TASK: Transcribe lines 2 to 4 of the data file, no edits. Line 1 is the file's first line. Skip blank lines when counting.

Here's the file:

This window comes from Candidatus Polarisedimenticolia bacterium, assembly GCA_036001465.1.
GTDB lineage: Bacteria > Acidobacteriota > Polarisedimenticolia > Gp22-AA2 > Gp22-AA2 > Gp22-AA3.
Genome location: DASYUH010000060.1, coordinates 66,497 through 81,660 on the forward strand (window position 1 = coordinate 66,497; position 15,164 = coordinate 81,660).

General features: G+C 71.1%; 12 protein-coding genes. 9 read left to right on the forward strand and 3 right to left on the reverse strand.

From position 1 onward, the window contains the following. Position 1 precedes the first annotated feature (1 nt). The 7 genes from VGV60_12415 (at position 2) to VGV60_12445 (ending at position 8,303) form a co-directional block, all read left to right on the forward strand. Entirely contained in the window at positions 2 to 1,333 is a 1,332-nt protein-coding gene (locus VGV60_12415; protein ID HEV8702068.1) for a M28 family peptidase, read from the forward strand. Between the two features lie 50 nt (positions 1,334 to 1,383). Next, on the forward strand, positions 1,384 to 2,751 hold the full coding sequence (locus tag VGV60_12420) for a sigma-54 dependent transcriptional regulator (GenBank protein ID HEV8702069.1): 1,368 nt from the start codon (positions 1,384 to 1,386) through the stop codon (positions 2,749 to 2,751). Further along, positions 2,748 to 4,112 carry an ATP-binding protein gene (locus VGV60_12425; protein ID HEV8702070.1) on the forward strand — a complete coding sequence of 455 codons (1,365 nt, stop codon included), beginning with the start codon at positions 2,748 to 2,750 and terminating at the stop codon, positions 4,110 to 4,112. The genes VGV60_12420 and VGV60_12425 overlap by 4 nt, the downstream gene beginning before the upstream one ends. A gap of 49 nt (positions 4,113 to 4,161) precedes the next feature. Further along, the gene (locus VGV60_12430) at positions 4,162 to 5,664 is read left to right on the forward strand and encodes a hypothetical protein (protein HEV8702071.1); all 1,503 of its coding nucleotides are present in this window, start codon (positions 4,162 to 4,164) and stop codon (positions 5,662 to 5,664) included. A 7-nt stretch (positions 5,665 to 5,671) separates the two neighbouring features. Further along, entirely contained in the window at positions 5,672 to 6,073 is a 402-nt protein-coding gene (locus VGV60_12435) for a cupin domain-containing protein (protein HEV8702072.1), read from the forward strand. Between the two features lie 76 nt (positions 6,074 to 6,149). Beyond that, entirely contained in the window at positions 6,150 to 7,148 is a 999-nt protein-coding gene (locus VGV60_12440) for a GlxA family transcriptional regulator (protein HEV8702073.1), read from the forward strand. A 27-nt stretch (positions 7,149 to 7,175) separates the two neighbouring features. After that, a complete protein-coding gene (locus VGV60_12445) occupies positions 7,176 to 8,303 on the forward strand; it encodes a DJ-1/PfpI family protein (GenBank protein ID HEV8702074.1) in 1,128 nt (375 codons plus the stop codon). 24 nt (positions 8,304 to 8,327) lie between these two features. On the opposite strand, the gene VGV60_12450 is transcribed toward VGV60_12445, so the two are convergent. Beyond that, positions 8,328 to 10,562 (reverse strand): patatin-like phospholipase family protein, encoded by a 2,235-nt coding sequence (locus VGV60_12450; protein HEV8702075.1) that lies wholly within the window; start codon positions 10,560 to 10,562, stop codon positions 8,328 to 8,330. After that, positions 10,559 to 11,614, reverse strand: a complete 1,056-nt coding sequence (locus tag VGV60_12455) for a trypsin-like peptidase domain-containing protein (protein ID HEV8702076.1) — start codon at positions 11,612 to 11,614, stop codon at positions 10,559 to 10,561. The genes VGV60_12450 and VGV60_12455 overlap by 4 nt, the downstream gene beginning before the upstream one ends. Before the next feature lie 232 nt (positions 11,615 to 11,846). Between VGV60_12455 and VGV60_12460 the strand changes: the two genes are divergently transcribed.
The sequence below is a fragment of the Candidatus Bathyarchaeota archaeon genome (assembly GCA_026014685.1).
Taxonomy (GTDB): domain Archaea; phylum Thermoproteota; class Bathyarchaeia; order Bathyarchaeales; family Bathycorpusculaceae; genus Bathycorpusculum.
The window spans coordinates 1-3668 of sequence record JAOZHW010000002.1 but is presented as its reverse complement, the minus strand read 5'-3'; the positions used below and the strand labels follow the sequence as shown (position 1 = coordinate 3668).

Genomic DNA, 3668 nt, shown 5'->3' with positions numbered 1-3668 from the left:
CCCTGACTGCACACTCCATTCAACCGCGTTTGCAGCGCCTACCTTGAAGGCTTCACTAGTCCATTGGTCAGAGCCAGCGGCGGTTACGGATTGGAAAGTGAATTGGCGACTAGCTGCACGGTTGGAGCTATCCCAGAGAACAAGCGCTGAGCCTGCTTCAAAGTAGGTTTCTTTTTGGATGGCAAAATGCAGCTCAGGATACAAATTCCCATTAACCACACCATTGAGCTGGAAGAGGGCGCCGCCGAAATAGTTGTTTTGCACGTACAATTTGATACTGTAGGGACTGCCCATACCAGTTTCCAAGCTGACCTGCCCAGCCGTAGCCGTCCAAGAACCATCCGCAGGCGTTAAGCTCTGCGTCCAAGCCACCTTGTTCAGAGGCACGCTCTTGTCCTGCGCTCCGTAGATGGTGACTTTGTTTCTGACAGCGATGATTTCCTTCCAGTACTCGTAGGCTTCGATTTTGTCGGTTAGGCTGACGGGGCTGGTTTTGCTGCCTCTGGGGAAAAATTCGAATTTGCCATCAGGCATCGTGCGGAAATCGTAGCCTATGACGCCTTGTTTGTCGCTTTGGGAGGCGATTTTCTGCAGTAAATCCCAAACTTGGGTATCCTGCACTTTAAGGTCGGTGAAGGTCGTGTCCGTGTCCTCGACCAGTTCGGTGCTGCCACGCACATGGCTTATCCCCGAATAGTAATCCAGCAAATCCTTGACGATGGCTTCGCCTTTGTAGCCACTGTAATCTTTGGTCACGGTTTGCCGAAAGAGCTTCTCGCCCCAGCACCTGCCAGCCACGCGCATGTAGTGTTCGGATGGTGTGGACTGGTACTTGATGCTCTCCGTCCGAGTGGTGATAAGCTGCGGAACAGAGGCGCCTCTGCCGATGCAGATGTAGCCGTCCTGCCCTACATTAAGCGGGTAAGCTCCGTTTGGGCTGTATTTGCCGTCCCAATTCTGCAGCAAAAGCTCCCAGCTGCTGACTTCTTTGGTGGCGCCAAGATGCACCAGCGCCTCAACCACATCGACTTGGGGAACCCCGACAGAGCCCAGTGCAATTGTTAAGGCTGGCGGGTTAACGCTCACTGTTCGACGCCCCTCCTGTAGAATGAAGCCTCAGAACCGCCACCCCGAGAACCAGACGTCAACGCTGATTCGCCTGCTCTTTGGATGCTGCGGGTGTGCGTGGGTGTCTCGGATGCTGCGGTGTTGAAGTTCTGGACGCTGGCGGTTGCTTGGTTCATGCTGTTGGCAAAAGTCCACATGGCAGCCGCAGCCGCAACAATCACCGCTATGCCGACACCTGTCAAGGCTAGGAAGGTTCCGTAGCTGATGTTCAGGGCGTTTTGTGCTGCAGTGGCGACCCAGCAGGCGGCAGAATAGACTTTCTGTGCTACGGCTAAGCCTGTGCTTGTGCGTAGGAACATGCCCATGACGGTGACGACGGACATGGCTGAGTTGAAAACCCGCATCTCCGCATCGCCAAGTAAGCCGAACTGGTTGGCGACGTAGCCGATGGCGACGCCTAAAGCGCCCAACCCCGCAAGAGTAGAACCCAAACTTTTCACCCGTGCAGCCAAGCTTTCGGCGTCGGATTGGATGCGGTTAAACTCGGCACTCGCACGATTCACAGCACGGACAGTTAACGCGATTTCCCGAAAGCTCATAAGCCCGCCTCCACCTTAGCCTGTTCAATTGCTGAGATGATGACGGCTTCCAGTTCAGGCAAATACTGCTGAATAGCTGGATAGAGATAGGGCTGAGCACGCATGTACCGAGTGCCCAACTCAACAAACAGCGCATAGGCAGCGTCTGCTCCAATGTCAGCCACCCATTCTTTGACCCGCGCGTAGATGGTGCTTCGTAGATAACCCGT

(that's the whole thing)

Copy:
GTDB lineage: Bacteria > Acidobacteriota > Polarisedimenticolia > Gp22-AA2 > Gp22-AA2 > Gp22-AA3.
Genome location: DASYUH010000060.1, coordinates 66,497 through 81,660 on the forward strand (window position 1 = coordinate 66,497; position 15,164 = coordinate 81,660).

General features: G+C 71.1%; 12 protein-coding genes. 9 read left to right on the forward strand and 3 right to left on the reverse strand.